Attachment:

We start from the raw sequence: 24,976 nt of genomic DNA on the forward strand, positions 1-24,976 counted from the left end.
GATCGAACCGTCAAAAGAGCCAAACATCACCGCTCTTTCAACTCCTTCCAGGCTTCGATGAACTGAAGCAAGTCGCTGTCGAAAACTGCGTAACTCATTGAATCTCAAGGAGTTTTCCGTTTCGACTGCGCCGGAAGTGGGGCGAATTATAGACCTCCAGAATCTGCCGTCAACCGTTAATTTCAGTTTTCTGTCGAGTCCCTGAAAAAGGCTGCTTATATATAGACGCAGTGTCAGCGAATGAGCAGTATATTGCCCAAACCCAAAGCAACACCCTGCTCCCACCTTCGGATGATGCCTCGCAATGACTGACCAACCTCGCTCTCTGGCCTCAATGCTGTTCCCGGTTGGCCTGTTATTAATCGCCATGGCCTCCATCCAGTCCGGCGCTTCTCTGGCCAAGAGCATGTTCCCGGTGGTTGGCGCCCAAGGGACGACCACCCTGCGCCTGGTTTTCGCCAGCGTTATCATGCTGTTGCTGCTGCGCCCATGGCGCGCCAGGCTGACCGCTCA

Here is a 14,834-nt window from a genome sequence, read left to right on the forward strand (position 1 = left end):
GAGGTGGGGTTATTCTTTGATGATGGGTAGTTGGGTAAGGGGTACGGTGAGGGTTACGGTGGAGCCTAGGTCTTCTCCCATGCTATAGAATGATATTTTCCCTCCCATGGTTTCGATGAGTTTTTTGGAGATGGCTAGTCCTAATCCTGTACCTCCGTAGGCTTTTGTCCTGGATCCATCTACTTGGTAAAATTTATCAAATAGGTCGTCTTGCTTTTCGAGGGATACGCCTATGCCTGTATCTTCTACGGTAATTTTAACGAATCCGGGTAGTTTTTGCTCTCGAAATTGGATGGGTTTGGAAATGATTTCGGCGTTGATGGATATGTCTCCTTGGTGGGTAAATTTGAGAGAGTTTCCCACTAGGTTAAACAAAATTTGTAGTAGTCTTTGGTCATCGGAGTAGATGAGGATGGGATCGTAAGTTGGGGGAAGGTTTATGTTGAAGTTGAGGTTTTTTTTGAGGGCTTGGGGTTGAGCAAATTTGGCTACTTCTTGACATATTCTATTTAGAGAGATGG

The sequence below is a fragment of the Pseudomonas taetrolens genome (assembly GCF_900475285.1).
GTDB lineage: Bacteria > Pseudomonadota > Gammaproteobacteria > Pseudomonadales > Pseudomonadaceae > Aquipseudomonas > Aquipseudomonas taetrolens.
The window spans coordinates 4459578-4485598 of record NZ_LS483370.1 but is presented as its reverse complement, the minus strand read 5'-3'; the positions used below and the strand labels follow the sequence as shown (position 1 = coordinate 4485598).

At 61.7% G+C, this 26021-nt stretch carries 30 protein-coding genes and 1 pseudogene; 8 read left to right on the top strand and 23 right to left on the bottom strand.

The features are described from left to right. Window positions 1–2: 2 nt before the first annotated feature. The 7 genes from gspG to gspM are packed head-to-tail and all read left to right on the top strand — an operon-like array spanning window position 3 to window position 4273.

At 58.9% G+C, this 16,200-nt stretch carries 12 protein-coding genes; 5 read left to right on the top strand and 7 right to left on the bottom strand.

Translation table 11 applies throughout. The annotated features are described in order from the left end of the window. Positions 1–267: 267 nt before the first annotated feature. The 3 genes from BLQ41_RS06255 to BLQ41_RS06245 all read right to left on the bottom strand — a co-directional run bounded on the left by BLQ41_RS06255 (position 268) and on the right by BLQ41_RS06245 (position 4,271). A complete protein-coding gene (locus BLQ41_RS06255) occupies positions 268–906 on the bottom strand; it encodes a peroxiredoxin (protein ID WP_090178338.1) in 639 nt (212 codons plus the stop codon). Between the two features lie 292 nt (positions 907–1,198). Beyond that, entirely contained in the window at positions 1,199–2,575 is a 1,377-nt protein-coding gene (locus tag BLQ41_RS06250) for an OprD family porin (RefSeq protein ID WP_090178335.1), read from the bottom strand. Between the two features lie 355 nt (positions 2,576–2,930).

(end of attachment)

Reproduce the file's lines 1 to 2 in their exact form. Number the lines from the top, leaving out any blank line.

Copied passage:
We start from the raw sequence: 24,976 nt of genomic DNA on the forward strand, positions 1-24,976 counted from the left end.
GATCGAACCGTCAAAAGAGCCAAACATCACCGCTCTTTCAACTCCTTCCAGGCTTCGATGAACTGAAGCAAGTCGCTGTCGAAAACTGCGTAACTCATTGAATCTCAAGGAGTTTTCCGTTTCGACTGCGCCGGAAGTGGGGCGAATTATAGACCTCCAGAATCTGCCGTCAACCGTTAATTTCAGTTTTCTGTCGAGTCCCTGAAAAAGGCTGCTTATATATAGACGCAGTGTCAGCGAATGAGCAGTATATTGCCCAAACCCAAAGCAACACCCTGCTCCCACCTTCGGATGATGCCTCGCAATGACTGACCAACCTCGCTCTCTGGCCTCAATGCTGTTCCCGGTTGGCCTGTTATTAATCGCCATGGCCTCCATCCAGTCCGGCGCTTCTCTGGCCAAGAGCATGTTCCCGGTGGTTGGCGCCCAAGGGACGACCACCCTGCGCCTGGTTTTCGCCAGCGTTATCATGCTGTTGCTGCTGCGCCCATGGCGCGCCAGGCTGACCGCTCA